Again: if this is freaky, the world needs a lot more freaky.

Third, confident outreach to other Christians. They can do this because they know who they are and what they believe — and they’re not mad about it. Nobody tried to talk me into becoming an Anabaptist. The only conversations I had were along the lines of, “Now, tell me what you Orthodox do when you worship?” and “How can we be your friends and your servants?” Just straightforward, plain dealing, in charity and a spirit of service. We need more of that.

Fourth, the value of simplicity. Anabaptists are very, very simple in their piety and worship. They don’t really have a liturgy. As an Orthodox Christian, I am their polar opposite when it comes to liturgy and ecclesiology, but I’ll say this for them: these are not people who are given over to innovation and trendiness in worship. Even though I was there for only a short time, I could discern how the Bruderhof weaves worship into all of life, and thus makes their entire existence a simple but effective liturgy of life.

Fifth, demolishing the concept of compartmentalization. For the Bruderhof, there is no separation between religion and life. You live your faith wholly, not just on Sundays. It’s supposed to be like that for all of us believers, but we so often fail at it. The Bruderhof has created social structures, customs, and institutions that make this easier to do.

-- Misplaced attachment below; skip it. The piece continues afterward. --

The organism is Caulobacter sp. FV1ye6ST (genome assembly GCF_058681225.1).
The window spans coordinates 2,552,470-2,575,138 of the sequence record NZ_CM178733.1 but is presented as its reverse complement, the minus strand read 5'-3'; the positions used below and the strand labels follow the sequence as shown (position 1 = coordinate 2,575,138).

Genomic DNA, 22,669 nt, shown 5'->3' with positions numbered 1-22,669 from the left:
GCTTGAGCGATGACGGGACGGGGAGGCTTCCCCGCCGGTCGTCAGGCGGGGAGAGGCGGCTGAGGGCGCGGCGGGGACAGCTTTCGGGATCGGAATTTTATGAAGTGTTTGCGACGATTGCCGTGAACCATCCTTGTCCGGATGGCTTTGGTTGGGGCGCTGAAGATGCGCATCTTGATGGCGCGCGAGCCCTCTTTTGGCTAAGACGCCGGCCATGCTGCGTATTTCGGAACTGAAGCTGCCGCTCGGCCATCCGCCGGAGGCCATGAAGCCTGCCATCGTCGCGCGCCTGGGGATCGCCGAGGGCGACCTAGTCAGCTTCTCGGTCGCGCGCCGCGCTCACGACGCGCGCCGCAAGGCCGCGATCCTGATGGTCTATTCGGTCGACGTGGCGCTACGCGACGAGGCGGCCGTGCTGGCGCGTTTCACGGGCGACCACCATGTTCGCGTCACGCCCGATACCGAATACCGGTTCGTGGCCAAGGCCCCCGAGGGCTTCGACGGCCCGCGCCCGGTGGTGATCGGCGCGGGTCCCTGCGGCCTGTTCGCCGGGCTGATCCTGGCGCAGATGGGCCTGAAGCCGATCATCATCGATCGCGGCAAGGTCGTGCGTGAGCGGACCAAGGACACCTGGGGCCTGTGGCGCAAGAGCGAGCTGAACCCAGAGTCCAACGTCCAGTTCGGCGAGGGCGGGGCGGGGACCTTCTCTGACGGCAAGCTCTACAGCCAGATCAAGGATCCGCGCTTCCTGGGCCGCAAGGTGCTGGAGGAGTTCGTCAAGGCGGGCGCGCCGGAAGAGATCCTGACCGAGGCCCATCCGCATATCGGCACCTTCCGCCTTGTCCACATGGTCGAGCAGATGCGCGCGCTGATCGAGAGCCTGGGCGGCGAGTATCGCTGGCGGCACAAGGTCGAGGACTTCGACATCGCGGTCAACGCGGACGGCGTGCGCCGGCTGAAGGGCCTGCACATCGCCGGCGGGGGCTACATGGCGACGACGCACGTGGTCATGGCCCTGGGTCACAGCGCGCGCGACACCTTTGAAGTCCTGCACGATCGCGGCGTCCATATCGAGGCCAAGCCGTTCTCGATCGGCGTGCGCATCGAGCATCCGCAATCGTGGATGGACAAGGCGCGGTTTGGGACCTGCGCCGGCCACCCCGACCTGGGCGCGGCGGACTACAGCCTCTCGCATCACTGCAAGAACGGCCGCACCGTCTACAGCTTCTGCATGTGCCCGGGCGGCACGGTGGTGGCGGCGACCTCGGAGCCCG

It’s not hard to find material online criticizing the Bruderhof, written by ex-members. I wouldn’t claim that they are perfect, ever, and certainly wouldn’t make that claim after a very short visit. But I came away from my visit there inspired, not only by the Bruderhof itself, but by the possibilities of life and ecumenical cooperation in the Benedict Option. 

One last image: as I was touring the primary school on Friday morning, I poked my head into the room where toddlers are watched. I saw a little boy sprawled out on the lap of a Bruderhof woman, who cradled him in her arms.

“Oh, that beautiful child,” I said. “He’s sleeping.”

“No,” said my guide. “He has cerebral palsy.”

That child abides in the cradle of a community that loves him and his parents. That child abides in grace and light.